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Anyone having fun watching old cooking shows?

Kim Shook

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Since getting a Firestick, I find that I hardly ever watch what it actually ON cable anymore.  I watch a lot of Antiques Roadshow, America’s Test Kitchen and Cook’s Country (IMDB has the both the older ones and some newer ones), various Youtube things and some old Food Network shows.  I’ve recently been bingeing by going back and forth between Ina Garten and Sandra Lee.  Ina for good, dependable, elegant-but-not-fussy food.  And Sandra for hilariously horrible food and her mind-numbingly stupid pronunciations and statements. 


Sandra has not disappointed.  When she’s on the three of us are either howling with laughter or screaming at her in disbelief.  It is theatre of the absurd and truly entertaining. 


Ina was, up to a couple of recent viewings, equally reliable – in a completely different way, of course.  And then…on one episode she makes a sausage roll with merguez.  She specifies 1/2-inch sausage.  And proceeds to tell you to cook it at 400F for 20 minutes.  Then you turn it over and cook for another 10.  Then you cool it before rolling up in puff pastry and baking it for ANOTHER TWENTY TO TWENTY-FIVE MINUTES 😳.  In other words, she instructs you to cook 1/2-inch-wide sausage for a total of almost an HOUR!!!  I confess that I didn’t try this recipe.  I really don’t feel that I need to.  I firmly believe that sausage cooked that long, at that temperature, is going to be very, very dry and tough. 


And then I happened to watch an Ina episode and a Sandy episode on the same day where they made the same dish – crab cakes.  Imagine my shock when SANDY won the day.  Ina lived and worked in Washington DC for a time.  You can’t tell me that someone with her palate never went to Baltimore or any of the little Eastern Shore towns for crabcakes.  There is no excuse for the appalling crabcakes she made on this show – they included onion, celery, yellow bell pepper, red bell pepper, and capers.  Sandy’s: crabmeat, mayo, bread crumbs, Old Bay, egg, lemon juice, and saltines.  Except for the breadcrumbs (not necessary), I can’t argue with those ingredients at all.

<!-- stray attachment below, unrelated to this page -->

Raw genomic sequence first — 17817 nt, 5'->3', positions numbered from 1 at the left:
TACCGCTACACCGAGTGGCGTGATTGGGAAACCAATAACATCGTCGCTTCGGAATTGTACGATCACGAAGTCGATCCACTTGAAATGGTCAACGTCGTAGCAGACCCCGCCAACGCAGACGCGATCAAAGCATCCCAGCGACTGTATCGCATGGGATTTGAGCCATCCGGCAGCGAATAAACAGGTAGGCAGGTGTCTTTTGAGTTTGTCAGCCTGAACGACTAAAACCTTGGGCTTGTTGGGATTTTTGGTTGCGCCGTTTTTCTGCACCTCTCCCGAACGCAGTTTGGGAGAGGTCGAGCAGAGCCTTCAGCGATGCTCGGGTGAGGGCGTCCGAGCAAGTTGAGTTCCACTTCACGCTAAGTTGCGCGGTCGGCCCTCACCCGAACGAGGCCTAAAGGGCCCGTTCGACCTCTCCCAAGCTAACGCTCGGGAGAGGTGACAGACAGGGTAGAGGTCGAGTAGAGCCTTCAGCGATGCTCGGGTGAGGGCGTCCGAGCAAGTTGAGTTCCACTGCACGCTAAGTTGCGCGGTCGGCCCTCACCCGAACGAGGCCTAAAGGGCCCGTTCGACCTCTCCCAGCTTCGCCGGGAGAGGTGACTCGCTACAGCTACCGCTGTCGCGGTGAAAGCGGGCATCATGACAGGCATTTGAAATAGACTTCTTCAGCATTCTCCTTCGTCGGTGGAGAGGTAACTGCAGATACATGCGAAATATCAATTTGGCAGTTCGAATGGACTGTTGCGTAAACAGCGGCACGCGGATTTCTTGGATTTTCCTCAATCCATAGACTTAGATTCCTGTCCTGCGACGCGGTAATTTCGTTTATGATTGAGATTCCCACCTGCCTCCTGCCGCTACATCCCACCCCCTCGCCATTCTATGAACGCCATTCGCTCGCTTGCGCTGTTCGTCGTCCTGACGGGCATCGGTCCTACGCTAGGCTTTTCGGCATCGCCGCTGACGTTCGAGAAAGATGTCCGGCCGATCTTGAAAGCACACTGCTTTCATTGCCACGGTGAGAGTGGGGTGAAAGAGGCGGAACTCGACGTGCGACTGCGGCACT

I still love Ina and will continue to make many of her recipes and I will also continue to enjoy mocking Sandy, but this rocked my culinary world and put a dent in my assumptions. 😁


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  • 2 months later...

I can’t remember the last time we watched “broadcast” TV, decent broadband has fundamentally changed how we consume all kinds of media.  My favourite cooking shows are now a mix of the old, the very old and the very new found on YouTube; also French language cooking via streaming.  A favourite  (but not to replicate the recipes, just nostalgia because she was such a presence during my childhood) is Fanny Craddock, with or without henpecked husband Johnny who acted as commis.


Ina les recettes is an archive of French language cooking broadcasts going back to the 1960s, hours of fun.  

in the 1980s and newly married husband and I learn to cook thanks to a BBC series “The Roux Brothers”, all episodes are freely available on YT.  The brothers have both died now but their sons maintain cooking excellence, Michel Roux is perhaps the best known and also found in many cooking shows.


Current YT creators that we enjoy include “Pasta Grammar”, American male with his Italian wife who produce some beautiful food.  We learnt how to make our best ever Spaghetti Carbonara through one of their videos.  Max Miller has created an interesting food history series, a project that came out of the pandemic confinement that has gone from strength to strength.  A third is Australian Ann Reardon, a food scientist who presents recipes but also “debunks” other YT content that is, at times, extremely dangerous.  We both love watching Chef Jean Pierre, Florida based French guy now proud to consider himself American.

Current French favourites (VPN required to access) include Le Combat de Régions  - teams headed by a professional chef pitch recipes based on regional specialities in competition; Top Chef - very skilled young chefs compete for the title, this has become a highly regarded and, in some cases, life changing competition for the contestants.  There is also Objectif Top Chef, a competition that allows very young chefs to compete for a place on Top Chef.  For me Top Chef is all that UK cooking shows fail to deliver.  A matter of personal taste of course! 

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